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Glacial Survival of Boreal Trees in Northern Scandinavia

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Science  02 Mar 2012:
Vol. 335, Issue 6072, pp. 1083-1086
DOI: 10.1126/science.1216043

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Tree Refugia

Ideas of how and when boreal plants spread to the formerly glaciated parts of the world following the retreat of the glaciers 9000 years ago are long debated. Models of the postglacial spread of boreal plants argue for dispersal from southern refugia; however, Parducci et al. (p. 1083) have shown that both spruce and pine were present in small ice-free regions of Scandinavia much earlier than thought. DNA haplotyping confirmed that a remnant mitochondrial type of spruce, once unique to Scandinavia, now lives alongside the more common spruce originating from Eastern Europe. Evidence from lake cores collected from central and northern Norway indicated the survival of conifers as early as 22,000 years before the present, when apart from ice-free pockets, most of Scandinavia was covered by ice.

Abstract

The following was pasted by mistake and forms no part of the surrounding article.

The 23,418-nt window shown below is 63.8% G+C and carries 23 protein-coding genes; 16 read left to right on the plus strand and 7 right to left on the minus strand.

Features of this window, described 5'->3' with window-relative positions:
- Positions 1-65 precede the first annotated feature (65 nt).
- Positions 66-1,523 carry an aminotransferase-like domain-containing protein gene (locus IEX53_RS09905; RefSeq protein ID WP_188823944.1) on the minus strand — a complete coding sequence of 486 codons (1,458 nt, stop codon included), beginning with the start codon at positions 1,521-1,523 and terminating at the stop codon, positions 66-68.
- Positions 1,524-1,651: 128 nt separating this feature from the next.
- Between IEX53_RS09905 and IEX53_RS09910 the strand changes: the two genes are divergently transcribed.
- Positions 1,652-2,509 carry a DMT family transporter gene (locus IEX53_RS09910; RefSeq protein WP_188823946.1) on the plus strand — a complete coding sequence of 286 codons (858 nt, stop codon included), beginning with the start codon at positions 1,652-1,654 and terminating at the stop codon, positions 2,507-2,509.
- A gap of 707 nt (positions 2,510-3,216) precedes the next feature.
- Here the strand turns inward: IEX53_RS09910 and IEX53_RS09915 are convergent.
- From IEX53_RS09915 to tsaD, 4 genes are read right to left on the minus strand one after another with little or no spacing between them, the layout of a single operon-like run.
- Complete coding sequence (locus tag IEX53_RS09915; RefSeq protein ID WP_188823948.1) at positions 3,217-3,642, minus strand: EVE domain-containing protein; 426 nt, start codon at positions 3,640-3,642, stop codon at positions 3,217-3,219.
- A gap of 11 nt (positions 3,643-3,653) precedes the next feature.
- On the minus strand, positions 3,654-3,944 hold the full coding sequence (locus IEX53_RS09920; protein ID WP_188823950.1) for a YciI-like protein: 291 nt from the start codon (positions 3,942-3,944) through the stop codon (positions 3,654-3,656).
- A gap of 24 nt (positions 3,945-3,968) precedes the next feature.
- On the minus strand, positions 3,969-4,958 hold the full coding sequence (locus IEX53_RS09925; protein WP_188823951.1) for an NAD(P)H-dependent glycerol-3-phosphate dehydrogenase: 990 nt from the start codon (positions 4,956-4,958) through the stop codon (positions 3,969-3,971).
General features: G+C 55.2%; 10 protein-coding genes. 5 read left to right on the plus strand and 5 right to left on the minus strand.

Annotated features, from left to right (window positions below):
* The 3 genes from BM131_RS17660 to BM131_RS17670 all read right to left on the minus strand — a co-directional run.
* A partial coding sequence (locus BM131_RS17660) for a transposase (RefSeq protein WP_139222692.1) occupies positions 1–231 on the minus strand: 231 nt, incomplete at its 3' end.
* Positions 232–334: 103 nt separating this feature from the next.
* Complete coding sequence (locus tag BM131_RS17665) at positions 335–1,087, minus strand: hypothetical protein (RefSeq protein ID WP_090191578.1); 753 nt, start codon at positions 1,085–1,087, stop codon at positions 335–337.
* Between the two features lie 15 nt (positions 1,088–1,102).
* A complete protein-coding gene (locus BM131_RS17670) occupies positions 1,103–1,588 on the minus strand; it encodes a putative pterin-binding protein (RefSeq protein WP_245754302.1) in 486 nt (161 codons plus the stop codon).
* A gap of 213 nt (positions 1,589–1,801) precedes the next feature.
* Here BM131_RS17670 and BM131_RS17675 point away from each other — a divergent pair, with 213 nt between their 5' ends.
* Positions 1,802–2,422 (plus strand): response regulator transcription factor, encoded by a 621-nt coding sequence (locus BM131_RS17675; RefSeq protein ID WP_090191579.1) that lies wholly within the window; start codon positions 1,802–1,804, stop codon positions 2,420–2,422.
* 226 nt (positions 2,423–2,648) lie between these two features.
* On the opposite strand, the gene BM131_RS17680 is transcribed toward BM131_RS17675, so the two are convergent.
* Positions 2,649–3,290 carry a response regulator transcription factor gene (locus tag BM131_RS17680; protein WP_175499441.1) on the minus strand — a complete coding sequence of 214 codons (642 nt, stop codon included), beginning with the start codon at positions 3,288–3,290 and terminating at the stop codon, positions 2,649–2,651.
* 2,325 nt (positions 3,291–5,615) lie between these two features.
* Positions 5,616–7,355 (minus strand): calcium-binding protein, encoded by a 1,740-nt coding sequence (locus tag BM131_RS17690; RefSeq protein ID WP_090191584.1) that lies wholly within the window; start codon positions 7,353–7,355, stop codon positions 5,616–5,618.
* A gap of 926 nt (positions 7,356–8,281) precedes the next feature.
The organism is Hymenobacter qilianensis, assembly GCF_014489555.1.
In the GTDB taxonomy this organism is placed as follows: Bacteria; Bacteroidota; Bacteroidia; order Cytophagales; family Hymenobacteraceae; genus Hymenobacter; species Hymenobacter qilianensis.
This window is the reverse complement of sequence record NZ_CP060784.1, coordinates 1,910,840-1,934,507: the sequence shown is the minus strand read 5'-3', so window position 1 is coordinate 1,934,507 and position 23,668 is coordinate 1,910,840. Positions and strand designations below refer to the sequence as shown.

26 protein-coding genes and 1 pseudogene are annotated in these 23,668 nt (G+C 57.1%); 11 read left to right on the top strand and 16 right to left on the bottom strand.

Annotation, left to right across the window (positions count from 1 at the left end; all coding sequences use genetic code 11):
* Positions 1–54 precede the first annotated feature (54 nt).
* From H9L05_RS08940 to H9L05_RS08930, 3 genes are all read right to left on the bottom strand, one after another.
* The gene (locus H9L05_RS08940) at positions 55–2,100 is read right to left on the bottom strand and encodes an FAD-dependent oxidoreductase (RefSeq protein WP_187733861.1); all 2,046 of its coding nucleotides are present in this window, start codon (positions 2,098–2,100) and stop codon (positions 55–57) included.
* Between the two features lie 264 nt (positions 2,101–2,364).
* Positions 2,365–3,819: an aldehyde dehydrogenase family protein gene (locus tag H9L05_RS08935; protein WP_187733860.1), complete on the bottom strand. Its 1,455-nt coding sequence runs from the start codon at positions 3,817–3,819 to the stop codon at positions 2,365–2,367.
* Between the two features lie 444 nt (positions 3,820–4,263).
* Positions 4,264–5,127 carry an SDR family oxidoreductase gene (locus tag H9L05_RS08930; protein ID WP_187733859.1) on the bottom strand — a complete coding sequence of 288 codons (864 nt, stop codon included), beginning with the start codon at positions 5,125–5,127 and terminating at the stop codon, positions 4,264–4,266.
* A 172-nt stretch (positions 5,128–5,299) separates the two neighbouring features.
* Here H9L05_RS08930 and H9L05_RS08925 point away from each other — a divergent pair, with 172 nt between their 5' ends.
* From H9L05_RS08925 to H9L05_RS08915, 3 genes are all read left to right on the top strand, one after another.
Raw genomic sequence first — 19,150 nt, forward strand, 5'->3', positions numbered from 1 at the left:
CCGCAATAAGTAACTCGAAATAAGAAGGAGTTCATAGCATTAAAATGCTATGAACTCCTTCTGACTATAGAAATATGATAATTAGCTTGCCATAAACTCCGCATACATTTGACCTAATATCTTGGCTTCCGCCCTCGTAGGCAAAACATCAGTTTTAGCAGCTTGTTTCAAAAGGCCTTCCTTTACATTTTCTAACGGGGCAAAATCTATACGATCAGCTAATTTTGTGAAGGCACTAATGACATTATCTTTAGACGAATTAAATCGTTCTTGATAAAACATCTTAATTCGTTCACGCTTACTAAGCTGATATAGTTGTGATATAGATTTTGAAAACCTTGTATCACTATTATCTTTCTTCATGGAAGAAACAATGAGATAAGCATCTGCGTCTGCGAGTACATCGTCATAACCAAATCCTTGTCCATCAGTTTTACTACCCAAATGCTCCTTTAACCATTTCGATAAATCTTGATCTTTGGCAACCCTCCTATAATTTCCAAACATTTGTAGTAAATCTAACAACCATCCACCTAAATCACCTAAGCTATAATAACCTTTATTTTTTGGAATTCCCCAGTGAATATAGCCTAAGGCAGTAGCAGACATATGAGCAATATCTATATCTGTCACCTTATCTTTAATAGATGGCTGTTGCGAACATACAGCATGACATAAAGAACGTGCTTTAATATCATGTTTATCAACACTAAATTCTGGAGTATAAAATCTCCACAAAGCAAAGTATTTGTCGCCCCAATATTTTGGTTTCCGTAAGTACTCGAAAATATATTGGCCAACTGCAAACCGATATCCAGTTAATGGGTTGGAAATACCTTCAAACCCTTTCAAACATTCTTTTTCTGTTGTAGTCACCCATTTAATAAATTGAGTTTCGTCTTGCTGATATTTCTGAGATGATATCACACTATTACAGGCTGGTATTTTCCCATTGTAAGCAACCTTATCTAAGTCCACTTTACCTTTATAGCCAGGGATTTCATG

It is commonly believed that trees were absent in Scandinavia during the last glaciation and first recolonized the Scandinavian Peninsula with the retreat of its ice sheet some 9000 years ago. Here, we show the presence of a rare mitochondrial DNA haplotype of spruce that appears unique to Scandinavia and with its highest frequency to the west—an area believed to sustain ice-free refugia during most of the last ice age. We further show the survival of DNA from this haplotype in lake sediments and pollen of Trøndelag in central Norway dating back ~10,300 years and chloroplast DNA of pine and spruce in lake sediments adjacent to the ice-free Andøya refugium in northwestern Norway as early as ~22,000 and 17,700 years ago, respectively. Our findings imply that conifer trees survived in ice-free refugia of Scandinavia during the last glaciation, challenging current views on survival and spread of trees as a response to climate changes.

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